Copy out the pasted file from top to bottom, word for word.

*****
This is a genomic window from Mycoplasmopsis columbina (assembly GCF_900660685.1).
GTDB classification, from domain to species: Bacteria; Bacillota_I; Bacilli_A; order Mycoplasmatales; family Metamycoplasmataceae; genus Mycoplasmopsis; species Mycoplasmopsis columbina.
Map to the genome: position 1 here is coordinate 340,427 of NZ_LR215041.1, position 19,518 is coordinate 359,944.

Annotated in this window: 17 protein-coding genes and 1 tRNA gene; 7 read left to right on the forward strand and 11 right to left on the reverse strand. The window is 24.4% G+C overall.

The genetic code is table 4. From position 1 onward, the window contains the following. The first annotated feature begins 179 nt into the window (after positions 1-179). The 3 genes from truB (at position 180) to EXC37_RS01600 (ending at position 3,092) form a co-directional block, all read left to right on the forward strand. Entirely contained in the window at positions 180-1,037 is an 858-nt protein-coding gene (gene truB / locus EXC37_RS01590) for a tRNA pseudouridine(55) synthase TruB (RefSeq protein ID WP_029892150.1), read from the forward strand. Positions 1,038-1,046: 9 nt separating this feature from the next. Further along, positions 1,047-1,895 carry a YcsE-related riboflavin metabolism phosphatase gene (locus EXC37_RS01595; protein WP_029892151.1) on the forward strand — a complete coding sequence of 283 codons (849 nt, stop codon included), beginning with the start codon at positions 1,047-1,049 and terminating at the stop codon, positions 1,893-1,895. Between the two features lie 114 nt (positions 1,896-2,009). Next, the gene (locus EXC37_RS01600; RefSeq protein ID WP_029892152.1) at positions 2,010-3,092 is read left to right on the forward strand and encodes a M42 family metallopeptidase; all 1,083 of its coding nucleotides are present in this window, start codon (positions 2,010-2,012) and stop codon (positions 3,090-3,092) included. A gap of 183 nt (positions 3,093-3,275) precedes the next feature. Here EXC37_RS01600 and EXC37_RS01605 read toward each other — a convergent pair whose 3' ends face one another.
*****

This is a genomic window from Mycoplasmopsis columbina (assembly GCF_900660685.1).
GTDB classification, from domain to species: Bacteria; Bacillota_I; Bacilli_A; order Mycoplasmatales; family Metamycoplasmataceae; genus Mycoplasmopsis; species Mycoplasmopsis columbina.
Map to the genome: position 1 here is coordinate 340,427 of NZ_LR215041.1, position 19,518 is coordinate 359,944.

Annotated in this window: 17 protein-coding genes and 1 tRNA gene; 7 read left to right on the forward strand and 11 right to left on the reverse strand. The window is 24.4% G+C overall.

The genetic code is table 4. From position 1 onward, the window contains the following. The first annotated feature begins 179 nt into the window (after positions 1-179). The 3 genes from truB (at position 180) to EXC37_RS01600 (ending at position 3,092) form a co-directional block, all read left to right on the forward strand. Entirely contained in the window at positions 180-1,037 is an 858-nt protein-coding gene (gene truB / locus EXC37_RS01590) for a tRNA pseudouridine(55) synthase TruB (RefSeq protein ID WP_029892150.1), read from the forward strand. Positions 1,038-1,046: 9 nt separating this feature from the next. Further along, positions 1,047-1,895 carry a YcsE-related riboflavin metabolism phosphatase gene (locus EXC37_RS01595; protein WP_029892151.1) on the forward strand — a complete coding sequence of 283 codons (849 nt, stop codon included), beginning with the start codon at positions 1,047-1,049 and terminating at the stop codon, positions 1,893-1,895. Between the two features lie 114 nt (positions 1,896-2,009). Next, the gene (locus EXC37_RS01600; RefSeq protein ID WP_029892152.1) at positions 2,010-3,092 is read left to right on the forward strand and encodes a M42 family metallopeptidase; all 1,083 of its coding nucleotides are present in this window, start codon (positions 2,010-2,012) and stop codon (positions 3,090-3,092) included. A gap of 183 nt (positions 3,093-3,275) precedes the next feature. Here EXC37_RS01600 and EXC37_RS01605 read toward each other — a convergent pair whose 3' ends face one another.